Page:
A publication of the Centre for Advancing Journalism, University of Melbourne


‘What is important as a composer is integrity. The key is to try and find your own voice.’

Andrew Perkins’ research examined the delicate dance between a composer teaching and protecting his muse. 

Interview by Eisha Gupta

‘THE PhD explored the idea that composers are not exactly like a magpie collecting shiny objects. They do draw on past experiences but also build things out of what’s laying around, a bit like a bricoleur — the bricoleur who finds things lying around and builds things out of them. It’s not exactly a totally accurate description of what composers do because they are very highly selective in what they choose.

I also wrote about how the composer differentiates between the work they do as an artist and the work they do as a teacher. How do you divorce yourself from that as a composer and keep your ideas fresh? Sometimes when I was teaching music and trying to compose at the same time, the music that I had to teach would interfere with my thought process as a composer.


In the end, I decided it was pointless trying to separate them. That they should perhaps become integrated, that I needed to change my perspective as a composer. Rather than looking at the music that was happening now, I thought I’d go right back to where things began — the origins of things.

What would it be like if I got into a time machine and went to Judaic times or ancient Hebrew times or even before Christ, for instance, and investigated lots of different countries’ ancient music and then assimilated some of those ideas? I would create something new as well.

By looking at techniques of composition and assimilating some of those techniques of compositions and then using my own materials of music – my own means of writing rhythm for instance, my own scalar formations – I was able to really have the time to work on finding ways to bring the Eastern scales and the Western modes together and be spontaneous with it.

‘What inspires me is a picture of sound. So I have drawn a picture of an ideal sound in my mind because I have always loved visual art.’

Dodecaphony is a very swanky name for a technique of composition where you arrange the 12 tones or 12 semi-tones into a melodic line. It is the antithesis of tonality, which has a pitch hierarchy, and is hence atonal.

The reason why my thesis is called ‘From Pentecost to Dodecaphony’ is because dodecaphony came from a completely new perspective of the melodic line, which itself is highly chromatic. ‘From Pentecost’ meaning from the times of Christ to dodecaphony in the 1920s, when it first made an appearance.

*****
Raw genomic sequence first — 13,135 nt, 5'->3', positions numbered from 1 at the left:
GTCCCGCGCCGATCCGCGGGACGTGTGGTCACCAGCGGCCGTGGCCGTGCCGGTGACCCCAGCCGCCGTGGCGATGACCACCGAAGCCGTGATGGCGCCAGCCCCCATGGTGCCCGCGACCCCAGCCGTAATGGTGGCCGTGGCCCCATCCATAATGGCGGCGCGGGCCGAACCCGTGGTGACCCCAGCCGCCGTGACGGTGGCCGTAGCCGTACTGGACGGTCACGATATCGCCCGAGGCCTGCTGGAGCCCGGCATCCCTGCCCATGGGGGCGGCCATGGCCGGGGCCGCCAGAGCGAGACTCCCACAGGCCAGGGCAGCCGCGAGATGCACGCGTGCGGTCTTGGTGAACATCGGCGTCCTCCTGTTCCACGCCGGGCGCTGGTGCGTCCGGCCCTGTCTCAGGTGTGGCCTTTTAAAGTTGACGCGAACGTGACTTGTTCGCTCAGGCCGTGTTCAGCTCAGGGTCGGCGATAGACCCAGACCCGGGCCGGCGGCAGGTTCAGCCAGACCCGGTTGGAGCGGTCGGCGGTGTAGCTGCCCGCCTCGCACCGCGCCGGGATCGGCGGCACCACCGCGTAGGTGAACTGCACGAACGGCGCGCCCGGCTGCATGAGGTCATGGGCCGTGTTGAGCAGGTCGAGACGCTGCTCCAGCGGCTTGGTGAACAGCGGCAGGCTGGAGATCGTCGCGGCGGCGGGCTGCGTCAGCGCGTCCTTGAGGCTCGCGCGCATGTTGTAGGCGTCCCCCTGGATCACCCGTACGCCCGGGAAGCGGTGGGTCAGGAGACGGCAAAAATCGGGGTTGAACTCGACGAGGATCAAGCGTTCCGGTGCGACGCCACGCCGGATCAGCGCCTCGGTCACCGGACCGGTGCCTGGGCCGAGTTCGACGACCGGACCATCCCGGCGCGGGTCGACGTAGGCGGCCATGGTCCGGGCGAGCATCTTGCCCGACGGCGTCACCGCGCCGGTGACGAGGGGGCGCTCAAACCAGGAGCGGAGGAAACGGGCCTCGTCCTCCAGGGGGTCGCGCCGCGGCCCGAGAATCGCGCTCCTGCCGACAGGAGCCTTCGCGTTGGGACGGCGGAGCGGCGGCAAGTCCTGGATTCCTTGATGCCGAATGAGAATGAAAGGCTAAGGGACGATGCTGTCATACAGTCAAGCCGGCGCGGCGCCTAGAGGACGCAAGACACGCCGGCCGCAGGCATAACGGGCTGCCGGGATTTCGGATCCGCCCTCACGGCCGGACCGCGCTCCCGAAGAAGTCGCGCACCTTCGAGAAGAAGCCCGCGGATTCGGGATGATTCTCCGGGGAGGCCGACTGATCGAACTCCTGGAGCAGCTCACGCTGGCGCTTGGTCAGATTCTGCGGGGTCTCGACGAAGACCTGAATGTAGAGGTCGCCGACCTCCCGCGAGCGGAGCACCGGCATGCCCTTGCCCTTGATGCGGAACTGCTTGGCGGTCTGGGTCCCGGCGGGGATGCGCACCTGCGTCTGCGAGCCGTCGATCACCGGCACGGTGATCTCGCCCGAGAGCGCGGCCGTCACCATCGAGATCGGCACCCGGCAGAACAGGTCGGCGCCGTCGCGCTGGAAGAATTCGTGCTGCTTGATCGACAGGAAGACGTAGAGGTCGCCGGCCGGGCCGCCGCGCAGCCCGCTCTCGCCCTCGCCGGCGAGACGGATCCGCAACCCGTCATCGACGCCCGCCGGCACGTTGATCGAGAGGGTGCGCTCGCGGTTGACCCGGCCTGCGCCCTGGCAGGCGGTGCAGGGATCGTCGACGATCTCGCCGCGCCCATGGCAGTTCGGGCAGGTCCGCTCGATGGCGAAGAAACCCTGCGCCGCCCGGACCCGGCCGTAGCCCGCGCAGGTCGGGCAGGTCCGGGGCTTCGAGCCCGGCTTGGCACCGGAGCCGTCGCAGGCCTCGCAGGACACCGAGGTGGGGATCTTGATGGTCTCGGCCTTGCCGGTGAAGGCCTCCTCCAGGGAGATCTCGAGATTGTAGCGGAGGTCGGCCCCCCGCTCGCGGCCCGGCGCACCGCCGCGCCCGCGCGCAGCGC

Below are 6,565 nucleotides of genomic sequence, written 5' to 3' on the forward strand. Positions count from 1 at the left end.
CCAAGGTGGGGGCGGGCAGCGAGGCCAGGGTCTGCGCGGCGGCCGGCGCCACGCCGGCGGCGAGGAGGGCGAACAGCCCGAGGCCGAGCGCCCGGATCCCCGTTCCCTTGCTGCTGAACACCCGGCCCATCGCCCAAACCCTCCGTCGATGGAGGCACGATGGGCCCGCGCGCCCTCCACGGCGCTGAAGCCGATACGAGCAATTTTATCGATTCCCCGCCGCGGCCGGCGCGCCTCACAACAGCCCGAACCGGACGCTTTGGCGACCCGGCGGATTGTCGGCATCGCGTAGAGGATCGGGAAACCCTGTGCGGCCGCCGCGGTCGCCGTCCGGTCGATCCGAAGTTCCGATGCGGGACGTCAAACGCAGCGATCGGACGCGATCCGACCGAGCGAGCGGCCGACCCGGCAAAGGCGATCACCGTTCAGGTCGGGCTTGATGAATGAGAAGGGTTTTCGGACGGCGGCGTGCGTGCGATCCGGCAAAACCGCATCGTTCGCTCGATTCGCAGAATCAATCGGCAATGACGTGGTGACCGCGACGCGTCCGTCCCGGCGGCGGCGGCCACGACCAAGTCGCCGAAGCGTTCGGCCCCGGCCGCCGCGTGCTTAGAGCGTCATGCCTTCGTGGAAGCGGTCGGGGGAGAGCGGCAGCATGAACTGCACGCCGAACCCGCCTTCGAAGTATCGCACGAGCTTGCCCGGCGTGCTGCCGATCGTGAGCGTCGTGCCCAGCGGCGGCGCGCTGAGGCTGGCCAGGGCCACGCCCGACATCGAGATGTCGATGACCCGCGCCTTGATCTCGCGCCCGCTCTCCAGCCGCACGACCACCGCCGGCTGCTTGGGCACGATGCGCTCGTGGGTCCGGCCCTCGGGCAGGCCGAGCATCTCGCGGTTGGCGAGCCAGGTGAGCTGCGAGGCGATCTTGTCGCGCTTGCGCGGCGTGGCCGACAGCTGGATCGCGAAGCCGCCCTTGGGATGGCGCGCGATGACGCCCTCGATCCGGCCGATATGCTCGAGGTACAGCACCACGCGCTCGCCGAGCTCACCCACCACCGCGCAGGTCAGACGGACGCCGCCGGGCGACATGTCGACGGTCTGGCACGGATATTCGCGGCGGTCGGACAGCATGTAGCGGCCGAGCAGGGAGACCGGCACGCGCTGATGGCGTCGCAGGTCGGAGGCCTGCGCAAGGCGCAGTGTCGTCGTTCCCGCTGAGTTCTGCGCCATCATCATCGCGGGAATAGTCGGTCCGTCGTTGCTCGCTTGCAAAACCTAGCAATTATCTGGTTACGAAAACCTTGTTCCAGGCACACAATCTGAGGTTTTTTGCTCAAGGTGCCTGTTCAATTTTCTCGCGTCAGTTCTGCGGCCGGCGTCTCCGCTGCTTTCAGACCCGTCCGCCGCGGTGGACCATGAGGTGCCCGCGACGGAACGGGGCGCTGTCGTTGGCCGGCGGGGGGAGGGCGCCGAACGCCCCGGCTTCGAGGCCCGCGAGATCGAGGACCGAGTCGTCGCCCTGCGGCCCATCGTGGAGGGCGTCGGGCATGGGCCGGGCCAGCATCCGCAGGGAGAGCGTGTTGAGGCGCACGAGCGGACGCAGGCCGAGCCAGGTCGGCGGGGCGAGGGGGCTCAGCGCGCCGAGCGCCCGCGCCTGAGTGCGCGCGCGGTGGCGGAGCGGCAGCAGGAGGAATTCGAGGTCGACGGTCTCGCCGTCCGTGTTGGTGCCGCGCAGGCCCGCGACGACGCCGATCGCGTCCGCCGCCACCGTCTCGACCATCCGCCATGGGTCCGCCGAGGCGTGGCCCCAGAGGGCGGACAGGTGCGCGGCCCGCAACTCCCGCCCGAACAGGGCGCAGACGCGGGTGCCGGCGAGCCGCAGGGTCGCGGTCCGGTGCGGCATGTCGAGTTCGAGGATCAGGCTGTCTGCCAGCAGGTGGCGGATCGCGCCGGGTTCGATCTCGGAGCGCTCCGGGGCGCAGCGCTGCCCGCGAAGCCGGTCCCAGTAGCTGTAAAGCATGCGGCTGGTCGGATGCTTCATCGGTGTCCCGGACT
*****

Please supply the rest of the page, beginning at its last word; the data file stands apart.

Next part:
I wanted to create something that was melodically pleasant. And that’s why the melodic line, which had disappeared for probably a hundred years as it became replaced by the repetitive rhythmic element as evidenced in John Cage’s ‘Sonatas for Prepared Piano’, became the central most important aspect of the centrifugal polyphony.

Polyphony is the layering of two or more voice parts or instrumental parts together, and centrifugal polyphony is polyphonic music that has very little reference to a tonal center or harmonic anchor notes because it has no harmonic hierarchy. This idea came from studying for years the scores of post-Romantic composer Gustav Mahler, who I greatly admire.

I found spontaneity at the end of my PhD. I had to work very hard for the music to not be mathematically engineered. Loquebantur and Vespers for Pentecost are good examples of that. I realized that happened every time I used symmetrical scales and methods of intonation, for instance the Octaton scale. I found my music was more boring and I immediately chose asymmetry.

What is important as a composer is integrity. The key is to try and find your own voice. The concept of giving energy to the audience instead of draining them and the idea that the work you do as a composer helps humanity somehow.

What inspires me is a picture of sound. So I have drawn a picture of an ideal sound in my mind because I have always loved visual art. Oddly enough, although I am not a great fan of minimalist music, I love minimalist art.

My research is important because it provides a way of not just looking forward all the time for innovation but looking back and coming up with innovative ideas.  ’

Andrew Perkins’ PhD in Music (Composition) involved the creation of a folio of compositions featuring an extended choral-orchestral work, as well as other works for large and small instrumental forces. His accompanying exegesis explores how music may be constructed radiating outwards from a central melodic line, adapting materials and methods from nodal points in music history.

My PhD is an irregular series in which The Citizen speaks with recent Melbourne University PhD graduates.  

About The Citizen

THE CITIZEN is a publication of the Centre for Advancing Journalism. It has several aims. Foremost, it is a teaching tool that showcases the work of the students in the University of Melbourne’s Master of Journalism and Master of International Journalism programs, giving them real-world experience in working for publication and to deadline. Find out more →

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